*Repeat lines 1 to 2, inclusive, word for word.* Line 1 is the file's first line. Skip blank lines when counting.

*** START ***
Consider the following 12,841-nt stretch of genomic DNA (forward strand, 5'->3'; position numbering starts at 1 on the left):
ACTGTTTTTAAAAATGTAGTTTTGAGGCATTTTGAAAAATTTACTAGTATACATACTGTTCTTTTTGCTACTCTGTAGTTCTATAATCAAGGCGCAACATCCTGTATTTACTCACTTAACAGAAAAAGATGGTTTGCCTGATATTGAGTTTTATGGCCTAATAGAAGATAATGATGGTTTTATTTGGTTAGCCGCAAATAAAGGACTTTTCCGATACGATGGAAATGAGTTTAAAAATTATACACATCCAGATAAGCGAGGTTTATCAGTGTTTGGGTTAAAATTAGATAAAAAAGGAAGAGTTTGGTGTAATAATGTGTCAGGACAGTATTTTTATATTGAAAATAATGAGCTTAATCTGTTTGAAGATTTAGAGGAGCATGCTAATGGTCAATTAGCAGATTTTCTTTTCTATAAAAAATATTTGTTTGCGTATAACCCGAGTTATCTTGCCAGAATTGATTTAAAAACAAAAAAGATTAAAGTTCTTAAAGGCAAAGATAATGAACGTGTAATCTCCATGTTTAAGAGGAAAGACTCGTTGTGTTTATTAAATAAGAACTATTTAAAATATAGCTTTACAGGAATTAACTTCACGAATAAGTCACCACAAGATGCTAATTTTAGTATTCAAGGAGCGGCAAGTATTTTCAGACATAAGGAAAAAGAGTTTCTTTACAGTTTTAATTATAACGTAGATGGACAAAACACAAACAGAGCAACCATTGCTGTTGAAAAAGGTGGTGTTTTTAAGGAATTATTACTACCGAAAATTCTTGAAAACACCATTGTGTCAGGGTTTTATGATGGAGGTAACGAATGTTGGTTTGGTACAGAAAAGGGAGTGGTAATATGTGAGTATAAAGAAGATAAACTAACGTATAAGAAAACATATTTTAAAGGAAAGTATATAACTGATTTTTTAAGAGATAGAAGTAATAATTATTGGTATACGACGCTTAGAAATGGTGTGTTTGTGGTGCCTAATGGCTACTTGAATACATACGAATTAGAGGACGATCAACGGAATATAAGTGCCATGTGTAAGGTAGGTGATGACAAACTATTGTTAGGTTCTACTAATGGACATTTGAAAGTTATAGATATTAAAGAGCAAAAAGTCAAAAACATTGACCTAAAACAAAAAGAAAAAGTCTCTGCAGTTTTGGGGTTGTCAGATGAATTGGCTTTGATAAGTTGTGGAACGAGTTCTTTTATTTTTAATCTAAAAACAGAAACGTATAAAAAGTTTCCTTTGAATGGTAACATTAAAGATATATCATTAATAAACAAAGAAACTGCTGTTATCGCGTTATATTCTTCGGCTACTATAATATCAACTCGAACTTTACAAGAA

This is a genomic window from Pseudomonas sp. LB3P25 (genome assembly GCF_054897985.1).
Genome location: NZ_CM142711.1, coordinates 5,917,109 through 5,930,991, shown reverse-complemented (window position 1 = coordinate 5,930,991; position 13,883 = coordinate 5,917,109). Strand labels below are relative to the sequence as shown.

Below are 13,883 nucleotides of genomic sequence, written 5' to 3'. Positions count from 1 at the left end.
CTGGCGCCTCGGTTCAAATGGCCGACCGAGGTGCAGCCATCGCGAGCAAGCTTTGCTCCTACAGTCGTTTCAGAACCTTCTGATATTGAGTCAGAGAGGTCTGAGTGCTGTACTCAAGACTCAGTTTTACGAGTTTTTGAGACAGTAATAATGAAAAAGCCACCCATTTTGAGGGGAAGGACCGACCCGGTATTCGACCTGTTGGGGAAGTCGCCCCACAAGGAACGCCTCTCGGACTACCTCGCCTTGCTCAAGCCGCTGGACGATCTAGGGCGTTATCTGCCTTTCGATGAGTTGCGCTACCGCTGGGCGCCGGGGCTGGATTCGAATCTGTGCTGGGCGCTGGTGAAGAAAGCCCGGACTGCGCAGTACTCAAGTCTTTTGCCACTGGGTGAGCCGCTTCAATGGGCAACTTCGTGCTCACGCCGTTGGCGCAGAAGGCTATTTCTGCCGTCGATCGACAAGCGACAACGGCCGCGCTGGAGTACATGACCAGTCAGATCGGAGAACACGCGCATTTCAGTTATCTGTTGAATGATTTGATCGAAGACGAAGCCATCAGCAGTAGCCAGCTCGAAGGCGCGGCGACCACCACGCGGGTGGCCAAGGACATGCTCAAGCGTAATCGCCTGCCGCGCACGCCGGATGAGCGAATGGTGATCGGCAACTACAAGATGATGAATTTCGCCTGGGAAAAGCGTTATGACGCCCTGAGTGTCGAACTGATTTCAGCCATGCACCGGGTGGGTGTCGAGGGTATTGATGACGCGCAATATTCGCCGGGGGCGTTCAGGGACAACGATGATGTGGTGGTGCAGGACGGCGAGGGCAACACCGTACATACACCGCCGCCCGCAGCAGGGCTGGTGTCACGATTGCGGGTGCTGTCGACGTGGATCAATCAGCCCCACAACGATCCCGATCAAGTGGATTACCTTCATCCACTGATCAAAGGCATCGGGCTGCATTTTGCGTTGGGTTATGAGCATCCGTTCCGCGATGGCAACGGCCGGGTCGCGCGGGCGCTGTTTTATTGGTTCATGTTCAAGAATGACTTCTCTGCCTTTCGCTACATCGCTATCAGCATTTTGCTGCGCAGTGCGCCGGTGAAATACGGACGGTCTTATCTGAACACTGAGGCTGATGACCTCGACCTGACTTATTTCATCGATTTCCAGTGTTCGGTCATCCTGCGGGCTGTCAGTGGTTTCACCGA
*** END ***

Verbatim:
Consider the following 12,841-nt stretch of genomic DNA (forward strand, 5'->3'; position numbering starts at 1 on the left):
ACTGTTTTTAAAAATGTAGTTTTGAGGCATTTTGAAAAATTTACTAGTATACATACTGTTCTTTTTGCTACTCTGTAGTTCTATAATCAAGGCGCAACATCCTGTATTTACTCACTTAACAGAAAAAGATGGTTTGCCTGATATTGAGTTTTATGGCCTAATAGAAGATAATGATGGTTTTATTTGGTTAGCCGCAAATAAAGGACTTTTCCGATACGATGGAAATGAGTTTAAAAATTATACACATCCAGATAAGCGAGGTTTATCAGTGTTTGGGTTAAAATTAGATAAAAAAGGAAGAGTTTGGTGTAATAATGTGTCAGGACAGTATTTTTATATTGAAAATAATGAGCTTAATCTGTTTGAAGATTTAGAGGAGCATGCTAATGGTCAATTAGCAGATTTTCTTTTCTATAAAAAATATTTGTTTGCGTATAACCCGAGTTATCTTGCCAGAATTGATTTAAAAACAAAAAAGATTAAAGTTCTTAAAGGCAAAGATAATGAACGTGTAATCTCCATGTTTAAGAGGAAAGACTCGTTGTGTTTATTAAATAAGAACTATTTAAAATATAGCTTTACAGGAATTAACTTCACGAATAAGTCACCACAAGATGCTAATTTTAGTATTCAAGGAGCGGCAAGTATTTTCAGACATAAGGAAAAAGAGTTTCTTTACAGTTTTAATTATAACGTAGATGGACAAAACACAAACAGAGCAACCATTGCTGTTGAAAAAGGTGGTGTTTTTAAGGAATTATTACTACCGAAAATTCTTGAAAACACCATTGTGTCAGGGTTTTATGATGGAGGTAACGAATGTTGGTTTGGTACAGAAAAGGGAGTGGTAATATGTGAGTATAAAGAAGATAAACTAACGTATAAGAAAACATATTTTAAAGGAAAGTATATAACTGATTTTTTAAGAGATAGAAGTAATAATTATTGGTATACGACGCTTAGAAATGGTGTGTTTGTGGTGCCTAATGGCTACTTGAATACATACGAATTAGAGGACGATCAACGGAATATAAGTGCCATGTGTAAGGTAGGTGATGACAAACTATTGTTAGGTTCTACTAATGGACATTTGAAAGTTATAGATATTAAAGAGCAAAAAGTCAAAAACATTGACCTAAAACAAAAAGAAAAAGTCTCTGCAGTTTTGGGGTTGTCAGATGAATTGGCTTTGATAAGTTGTGGAACGAGTTCTTTTATTTTTAATCTAAAAACAGAAACGTATAAAAAGTTTCCTTTGAATGGTAACATTAAAGATATATCATTAATAAACAAAGAAACTGCTGTTATCGCGTTATATTCTTCGGCTACTATAATATCAACTCGAACTTTACAAGAA